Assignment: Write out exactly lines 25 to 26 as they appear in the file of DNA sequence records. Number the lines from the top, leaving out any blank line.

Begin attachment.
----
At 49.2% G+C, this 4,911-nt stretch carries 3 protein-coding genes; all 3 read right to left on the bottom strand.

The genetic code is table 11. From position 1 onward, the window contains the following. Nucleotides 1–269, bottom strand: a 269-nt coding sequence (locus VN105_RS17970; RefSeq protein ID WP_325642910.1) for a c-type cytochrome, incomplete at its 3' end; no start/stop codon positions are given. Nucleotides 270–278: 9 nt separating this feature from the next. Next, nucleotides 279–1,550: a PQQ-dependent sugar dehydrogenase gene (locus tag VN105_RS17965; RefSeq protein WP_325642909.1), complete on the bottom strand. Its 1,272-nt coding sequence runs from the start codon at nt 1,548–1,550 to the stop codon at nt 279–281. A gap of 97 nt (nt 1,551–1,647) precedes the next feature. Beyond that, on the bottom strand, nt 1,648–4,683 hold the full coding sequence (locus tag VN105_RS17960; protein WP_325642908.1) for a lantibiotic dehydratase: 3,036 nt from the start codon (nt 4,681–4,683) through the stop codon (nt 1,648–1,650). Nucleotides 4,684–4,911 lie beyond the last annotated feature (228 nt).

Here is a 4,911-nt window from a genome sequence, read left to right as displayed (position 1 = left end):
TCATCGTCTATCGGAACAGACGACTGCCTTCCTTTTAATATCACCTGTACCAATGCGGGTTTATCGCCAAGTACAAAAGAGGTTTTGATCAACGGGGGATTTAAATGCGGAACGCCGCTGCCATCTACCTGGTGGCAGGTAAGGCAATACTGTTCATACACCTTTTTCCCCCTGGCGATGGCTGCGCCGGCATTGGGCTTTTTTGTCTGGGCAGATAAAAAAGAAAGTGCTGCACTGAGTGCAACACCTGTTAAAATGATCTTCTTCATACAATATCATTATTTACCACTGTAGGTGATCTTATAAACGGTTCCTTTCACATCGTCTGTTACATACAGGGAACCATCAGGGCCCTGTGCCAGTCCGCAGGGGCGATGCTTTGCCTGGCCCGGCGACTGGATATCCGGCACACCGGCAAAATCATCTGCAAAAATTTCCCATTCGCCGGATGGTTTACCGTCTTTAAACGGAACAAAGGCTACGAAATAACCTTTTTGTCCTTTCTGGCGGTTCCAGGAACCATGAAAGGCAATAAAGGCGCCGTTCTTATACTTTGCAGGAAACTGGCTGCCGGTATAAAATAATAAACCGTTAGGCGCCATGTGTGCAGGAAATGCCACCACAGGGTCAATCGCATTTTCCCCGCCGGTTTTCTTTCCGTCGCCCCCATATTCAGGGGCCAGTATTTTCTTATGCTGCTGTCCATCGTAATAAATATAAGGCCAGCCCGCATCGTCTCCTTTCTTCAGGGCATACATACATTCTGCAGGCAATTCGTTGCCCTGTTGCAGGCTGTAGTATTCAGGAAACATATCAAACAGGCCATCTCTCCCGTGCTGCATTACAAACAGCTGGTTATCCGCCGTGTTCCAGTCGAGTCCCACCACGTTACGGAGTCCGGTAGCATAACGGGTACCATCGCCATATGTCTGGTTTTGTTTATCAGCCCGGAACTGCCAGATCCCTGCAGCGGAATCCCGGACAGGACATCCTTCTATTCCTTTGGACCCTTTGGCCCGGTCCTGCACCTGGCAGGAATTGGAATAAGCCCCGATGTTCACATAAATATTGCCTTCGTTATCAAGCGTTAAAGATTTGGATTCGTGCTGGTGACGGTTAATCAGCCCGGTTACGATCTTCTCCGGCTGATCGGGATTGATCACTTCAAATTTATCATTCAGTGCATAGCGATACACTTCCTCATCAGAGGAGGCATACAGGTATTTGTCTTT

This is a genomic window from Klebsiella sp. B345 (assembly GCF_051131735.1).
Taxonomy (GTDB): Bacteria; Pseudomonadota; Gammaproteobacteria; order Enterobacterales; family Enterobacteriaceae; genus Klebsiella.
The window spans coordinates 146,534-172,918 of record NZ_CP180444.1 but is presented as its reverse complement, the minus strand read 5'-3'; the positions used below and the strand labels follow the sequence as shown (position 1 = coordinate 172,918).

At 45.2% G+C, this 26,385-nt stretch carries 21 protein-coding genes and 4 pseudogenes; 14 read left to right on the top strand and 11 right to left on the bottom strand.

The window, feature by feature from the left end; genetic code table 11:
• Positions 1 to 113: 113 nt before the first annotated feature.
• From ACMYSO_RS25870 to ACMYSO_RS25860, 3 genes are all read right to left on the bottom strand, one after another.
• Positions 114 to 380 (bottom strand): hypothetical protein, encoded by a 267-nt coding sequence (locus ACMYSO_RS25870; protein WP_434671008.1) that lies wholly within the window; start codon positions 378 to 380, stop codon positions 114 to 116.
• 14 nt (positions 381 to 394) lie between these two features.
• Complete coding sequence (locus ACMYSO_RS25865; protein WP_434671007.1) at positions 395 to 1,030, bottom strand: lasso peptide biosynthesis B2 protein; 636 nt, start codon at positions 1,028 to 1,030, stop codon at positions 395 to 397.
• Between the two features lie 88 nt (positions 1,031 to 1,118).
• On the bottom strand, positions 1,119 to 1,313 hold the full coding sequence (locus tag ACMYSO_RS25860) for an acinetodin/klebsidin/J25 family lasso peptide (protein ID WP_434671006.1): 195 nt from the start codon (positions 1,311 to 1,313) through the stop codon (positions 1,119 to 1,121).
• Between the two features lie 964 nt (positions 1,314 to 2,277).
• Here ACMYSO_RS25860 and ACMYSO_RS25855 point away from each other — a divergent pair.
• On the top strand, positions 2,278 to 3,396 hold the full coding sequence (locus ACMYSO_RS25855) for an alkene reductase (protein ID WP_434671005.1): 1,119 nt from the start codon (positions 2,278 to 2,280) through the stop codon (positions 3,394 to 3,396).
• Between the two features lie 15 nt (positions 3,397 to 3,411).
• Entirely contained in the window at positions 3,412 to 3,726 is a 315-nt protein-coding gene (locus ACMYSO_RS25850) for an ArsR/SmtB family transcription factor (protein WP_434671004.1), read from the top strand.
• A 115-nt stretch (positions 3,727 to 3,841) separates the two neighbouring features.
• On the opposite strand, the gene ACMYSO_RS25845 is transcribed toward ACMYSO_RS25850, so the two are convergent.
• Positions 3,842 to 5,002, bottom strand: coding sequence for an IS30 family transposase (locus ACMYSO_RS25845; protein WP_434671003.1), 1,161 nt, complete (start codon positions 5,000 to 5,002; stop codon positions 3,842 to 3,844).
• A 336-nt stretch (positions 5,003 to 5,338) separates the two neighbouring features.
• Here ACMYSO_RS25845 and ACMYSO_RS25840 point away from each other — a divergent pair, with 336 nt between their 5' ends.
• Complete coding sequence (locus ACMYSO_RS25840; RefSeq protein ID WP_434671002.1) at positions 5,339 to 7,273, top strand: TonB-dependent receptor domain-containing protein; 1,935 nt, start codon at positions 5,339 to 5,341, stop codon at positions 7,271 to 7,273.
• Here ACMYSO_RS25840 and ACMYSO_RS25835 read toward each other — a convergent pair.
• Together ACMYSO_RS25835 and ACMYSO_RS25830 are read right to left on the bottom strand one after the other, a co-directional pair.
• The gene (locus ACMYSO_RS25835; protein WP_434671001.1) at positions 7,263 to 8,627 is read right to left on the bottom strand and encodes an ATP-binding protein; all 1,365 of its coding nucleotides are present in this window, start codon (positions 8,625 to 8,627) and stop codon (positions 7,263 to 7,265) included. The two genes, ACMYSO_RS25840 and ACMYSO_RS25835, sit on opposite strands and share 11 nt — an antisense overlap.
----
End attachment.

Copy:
• A 336-nt stretch (positions 5,003 to 5,338) separates the two neighbouring features.
• Here ACMYSO_RS25845 and ACMYSO_RS25840 point away from each other — a divergent pair, with 336 nt between their 5' ends.